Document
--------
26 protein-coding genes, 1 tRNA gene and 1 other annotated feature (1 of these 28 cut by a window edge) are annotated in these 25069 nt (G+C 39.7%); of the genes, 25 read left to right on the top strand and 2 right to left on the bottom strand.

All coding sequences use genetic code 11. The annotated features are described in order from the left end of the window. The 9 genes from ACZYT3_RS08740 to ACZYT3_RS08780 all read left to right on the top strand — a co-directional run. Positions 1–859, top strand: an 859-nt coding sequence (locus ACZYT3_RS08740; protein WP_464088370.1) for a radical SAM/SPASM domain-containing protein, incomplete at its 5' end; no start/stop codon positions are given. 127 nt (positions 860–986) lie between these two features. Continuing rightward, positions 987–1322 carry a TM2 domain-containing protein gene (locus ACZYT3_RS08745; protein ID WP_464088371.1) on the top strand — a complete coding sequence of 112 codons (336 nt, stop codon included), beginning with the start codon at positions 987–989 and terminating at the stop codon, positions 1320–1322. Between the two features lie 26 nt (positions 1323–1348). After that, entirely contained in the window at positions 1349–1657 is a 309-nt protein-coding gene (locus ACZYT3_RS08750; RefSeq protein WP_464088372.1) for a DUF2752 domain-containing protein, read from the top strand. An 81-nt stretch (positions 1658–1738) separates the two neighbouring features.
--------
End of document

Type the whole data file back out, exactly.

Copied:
26 protein-coding genes, 1 tRNA gene and 1 other annotated feature (1 of these 28 cut by a window edge) are annotated in these 25069 nt (G+C 39.7%); of the genes, 25 read left to right on the top strand and 2 right to left on the bottom strand.

All coding sequences use genetic code 11. The annotated features are described in order from the left end of the window. The 9 genes from ACZYT3_RS08740 to ACZYT3_RS08780 all read left to right on the top strand — a co-directional run. Positions 1–859, top strand: an 859-nt coding sequence (locus ACZYT3_RS08740; protein WP_464088370.1) for a radical SAM/SPASM domain-containing protein, incomplete at its 5' end; no start/stop codon positions are given. 127 nt (positions 860–986) lie between these two features. Continuing rightward, positions 987–1322 carry a TM2 domain-containing protein gene (locus ACZYT3_RS08745; protein ID WP_464088371.1) on the top strand — a complete coding sequence of 112 codons (336 nt, stop codon included), beginning with the start codon at positions 987–989 and terminating at the stop codon, positions 1320–1322. Between the two features lie 26 nt (positions 1323–1348). After that, entirely contained in the window at positions 1349–1657 is a 309-nt protein-coding gene (locus ACZYT3_RS08750; RefSeq protein WP_464088372.1) for a DUF2752 domain-containing protein, read from the top strand. An 81-nt stretch (positions 1658–1738) separates the two neighbouring features.